Trump has already achieved great success using the third party playbook. Consider the similarities between Trump and prominent right-wing figures who have run outside the two party system. In 1968, George Wallace — running as a member of the segregationist American Independent Party — won 13 percent of the popular vote by insisting that Nixon’s “Southern Strategy” wasn’t reactionary enough, while refusing to condemn open white supremacists who offered him their support.
In more recent memory, Ross Perot — running as a right-wing independent — polled as high as 39 percent in 1992, ahead of both Bush and Clinton; his success came from his persona as a political outsider as well as his anti–free trade platform, which resonated well with recession-hit voters.
Combining the racist rhetoric of Wallace with Perot’s isolationism, Trump is certainly not making the traditional general election lunge to the center. Instead, he’s establishing himself as the right-wing pole of the electoral landscape. This has cleared space for Gary Johnson to present the Libertarian Party as a progressive alternative to Trump’s Republicanism.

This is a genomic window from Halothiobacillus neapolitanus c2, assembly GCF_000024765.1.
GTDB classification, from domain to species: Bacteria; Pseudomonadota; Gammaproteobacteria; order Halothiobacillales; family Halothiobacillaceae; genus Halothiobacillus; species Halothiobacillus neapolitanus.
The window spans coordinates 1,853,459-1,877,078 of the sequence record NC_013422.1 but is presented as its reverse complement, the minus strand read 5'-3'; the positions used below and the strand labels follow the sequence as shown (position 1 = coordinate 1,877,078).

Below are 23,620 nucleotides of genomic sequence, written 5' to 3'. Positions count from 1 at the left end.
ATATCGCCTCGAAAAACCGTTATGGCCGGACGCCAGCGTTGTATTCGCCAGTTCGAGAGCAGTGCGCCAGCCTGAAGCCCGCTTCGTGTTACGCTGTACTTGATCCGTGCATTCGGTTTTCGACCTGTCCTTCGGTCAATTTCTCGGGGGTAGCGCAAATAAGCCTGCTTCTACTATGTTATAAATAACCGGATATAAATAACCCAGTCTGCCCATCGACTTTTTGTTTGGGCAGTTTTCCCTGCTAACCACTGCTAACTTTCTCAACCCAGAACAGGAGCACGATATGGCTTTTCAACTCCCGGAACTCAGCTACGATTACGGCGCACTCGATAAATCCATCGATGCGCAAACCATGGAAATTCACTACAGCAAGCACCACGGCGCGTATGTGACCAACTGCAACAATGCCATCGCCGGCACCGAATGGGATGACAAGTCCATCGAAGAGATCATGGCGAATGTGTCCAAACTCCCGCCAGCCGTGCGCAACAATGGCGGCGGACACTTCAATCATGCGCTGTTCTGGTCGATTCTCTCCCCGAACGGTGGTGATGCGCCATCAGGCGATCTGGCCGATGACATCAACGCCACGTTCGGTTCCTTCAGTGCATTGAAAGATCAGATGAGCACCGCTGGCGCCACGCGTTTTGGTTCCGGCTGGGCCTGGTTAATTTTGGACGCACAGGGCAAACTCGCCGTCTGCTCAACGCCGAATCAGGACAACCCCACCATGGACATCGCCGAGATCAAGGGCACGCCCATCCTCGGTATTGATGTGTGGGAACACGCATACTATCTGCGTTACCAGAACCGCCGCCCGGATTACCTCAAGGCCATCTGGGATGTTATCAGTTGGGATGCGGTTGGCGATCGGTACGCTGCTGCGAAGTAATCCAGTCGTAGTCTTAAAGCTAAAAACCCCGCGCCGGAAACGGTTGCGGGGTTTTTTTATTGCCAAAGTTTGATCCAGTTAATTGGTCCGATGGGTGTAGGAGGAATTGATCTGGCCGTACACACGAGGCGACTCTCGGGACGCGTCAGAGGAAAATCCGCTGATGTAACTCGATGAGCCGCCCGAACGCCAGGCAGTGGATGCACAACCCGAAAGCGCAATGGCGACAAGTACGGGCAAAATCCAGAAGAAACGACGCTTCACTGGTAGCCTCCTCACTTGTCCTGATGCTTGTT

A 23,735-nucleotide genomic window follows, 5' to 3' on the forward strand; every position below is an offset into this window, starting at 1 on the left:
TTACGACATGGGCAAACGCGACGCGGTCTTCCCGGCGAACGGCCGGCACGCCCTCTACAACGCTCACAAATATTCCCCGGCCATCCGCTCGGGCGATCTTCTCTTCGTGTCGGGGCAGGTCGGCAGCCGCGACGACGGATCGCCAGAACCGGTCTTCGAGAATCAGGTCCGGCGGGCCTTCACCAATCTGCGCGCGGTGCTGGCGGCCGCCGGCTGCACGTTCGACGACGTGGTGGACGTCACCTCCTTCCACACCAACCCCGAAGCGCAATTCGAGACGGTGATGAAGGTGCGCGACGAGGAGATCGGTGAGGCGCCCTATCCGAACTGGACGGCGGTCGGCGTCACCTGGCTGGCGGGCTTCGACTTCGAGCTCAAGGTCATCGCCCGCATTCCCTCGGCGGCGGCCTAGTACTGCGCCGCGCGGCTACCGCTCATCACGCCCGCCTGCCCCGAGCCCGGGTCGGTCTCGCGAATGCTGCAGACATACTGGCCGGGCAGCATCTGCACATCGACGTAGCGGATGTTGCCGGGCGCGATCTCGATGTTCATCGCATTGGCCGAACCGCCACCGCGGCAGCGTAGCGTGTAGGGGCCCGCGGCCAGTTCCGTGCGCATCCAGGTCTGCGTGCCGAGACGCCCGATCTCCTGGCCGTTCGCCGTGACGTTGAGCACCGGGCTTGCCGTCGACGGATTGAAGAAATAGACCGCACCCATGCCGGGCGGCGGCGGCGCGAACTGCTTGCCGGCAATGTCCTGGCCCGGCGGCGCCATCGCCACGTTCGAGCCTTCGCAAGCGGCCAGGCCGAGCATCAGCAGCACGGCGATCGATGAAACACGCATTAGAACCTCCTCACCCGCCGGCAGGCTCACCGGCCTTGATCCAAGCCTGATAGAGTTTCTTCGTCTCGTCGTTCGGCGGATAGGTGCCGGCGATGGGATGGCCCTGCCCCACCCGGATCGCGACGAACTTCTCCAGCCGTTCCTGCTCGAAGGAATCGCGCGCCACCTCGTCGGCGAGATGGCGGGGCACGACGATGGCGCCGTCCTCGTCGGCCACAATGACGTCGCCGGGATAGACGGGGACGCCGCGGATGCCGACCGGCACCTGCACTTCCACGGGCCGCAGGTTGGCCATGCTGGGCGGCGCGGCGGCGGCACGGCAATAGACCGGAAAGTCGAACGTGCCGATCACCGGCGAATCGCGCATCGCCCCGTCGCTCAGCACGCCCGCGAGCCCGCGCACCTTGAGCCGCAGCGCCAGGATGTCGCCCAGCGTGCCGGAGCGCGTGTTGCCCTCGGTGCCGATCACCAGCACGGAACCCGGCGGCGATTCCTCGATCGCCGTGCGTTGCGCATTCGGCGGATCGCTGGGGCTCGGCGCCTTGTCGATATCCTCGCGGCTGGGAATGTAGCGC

It isn’t, of course — the Libertarian Party’s extreme laissez-faire ideology is the epitome of reaction.
Since its founding forty-five years ago, the Libertarian Party has served as a right-wing protest party, whose main task has been to badger the GOP into continuing to repeal scarce state protections for ordinary people each time Republican enthusiasm wavers.
It is no coincidence that the party effort was launched in 1971, when even Republicans acknowledged that the political climate precluded an open assault on government regulation and social intervention. After all, this was the era of the Nixon administration, when left-wing forces were able to pressure the president into creating the Environmental Protection Agency and signing the Occupational Safety and Health Act into law.